Social media is the new normal. Everyone has some form of connection to the world through technology, but with this great ability comes the concern for privacy and safety. Nash Huang is a popular TV host personal assistant and a prominent figure within the online community. Her exploits are everyone’s business and she’s attached to her phone but when a new product emerges her privacy becomes even more non-existent. Is it good?
The premise here is just scary. The actual story is almost believable and between trolling and cyber stalking it gave me a terrible feeling. The new technology being introduced is an augmented reality contact lens from what I gather. So you basically put them on and you can act out or be part of a fantasy scenario. The story starts with Nash trying these out for her boss, Jad Davies, and having a pretty vivid encounter with a murder scene. This is all being broadcast on Davies’ talk show. I think the contacts are going to come into play a lot with the story itself but they’re not really brought up again in this issue.
Jacob Semahn does a great job following Nash around as she basically does everything a contemporary 20-something does every day. We watch her in her relationship, get donuts and dry cleaning, and relaxing at a bar with some friends. It’s written from an outside view but we get a narrative from Nash too, which really helps set up her personality — Moo Shu is both fun to say, and I agree with her. The other characters are less involved but you get a basic idea of the hierarchy throughout the issue. Without giving too much away, her social media involvement gets a bit of a hack that puts her in what looks to be a serious dilemma at work — doesn’t look good.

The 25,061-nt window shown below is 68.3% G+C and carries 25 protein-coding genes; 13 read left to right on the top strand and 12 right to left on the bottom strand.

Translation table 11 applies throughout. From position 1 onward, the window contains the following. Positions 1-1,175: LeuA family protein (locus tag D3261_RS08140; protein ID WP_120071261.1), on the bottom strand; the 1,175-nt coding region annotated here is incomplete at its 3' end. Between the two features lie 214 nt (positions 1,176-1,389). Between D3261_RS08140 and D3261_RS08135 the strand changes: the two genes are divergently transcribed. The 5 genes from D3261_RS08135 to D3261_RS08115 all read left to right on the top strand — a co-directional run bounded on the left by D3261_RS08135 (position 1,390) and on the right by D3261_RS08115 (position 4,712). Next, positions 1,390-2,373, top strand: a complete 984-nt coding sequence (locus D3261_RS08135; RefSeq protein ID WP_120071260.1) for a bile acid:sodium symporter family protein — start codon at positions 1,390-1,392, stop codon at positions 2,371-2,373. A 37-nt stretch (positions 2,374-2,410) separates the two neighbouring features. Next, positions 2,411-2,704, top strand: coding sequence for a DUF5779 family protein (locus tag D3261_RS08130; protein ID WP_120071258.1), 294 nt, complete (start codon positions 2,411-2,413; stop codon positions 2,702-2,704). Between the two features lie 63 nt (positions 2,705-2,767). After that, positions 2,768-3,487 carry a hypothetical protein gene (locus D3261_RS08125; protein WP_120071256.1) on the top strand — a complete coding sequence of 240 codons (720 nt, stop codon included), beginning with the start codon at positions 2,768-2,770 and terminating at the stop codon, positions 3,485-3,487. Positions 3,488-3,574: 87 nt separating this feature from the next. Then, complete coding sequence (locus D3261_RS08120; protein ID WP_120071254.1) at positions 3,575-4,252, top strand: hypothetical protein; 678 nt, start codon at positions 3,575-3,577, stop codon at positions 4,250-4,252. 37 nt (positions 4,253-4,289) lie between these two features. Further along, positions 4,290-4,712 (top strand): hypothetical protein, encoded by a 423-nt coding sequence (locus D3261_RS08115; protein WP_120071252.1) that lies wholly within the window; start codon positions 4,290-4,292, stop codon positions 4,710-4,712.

I’m liking the artistic style Jorge Corona chose for this story. It’s bright and fun with much exaggerated features. The colors pop off the page but also add a grotesque look that adds to the serious nature of the actual storyline. I would almost say the characters have a cartoony undertone — not totally believable as real people.
The narration and dialogue jump around a lot. I read it a few times to make sure I picked up on everything. Some of it seems a bit unnecessary but other instances, such as text message conversations, make sense. There’s a section when the text is really light, to add dramatic effect I’m sure, but it doesn’t make much sense so I’m hoping there will be clarification in the next issue. I only notice one little artistic issue that bothered me: Eyes behind glasses. Sometimes they’re there, sometimes they’re not and I noticed at one point there was one and not the other.
Overall, I liked No. 1 With a Bullet. It’s not perfect, but it really touches on an actual problem in today’s society. It’s worth a look, especially if you have a strong social media addiction.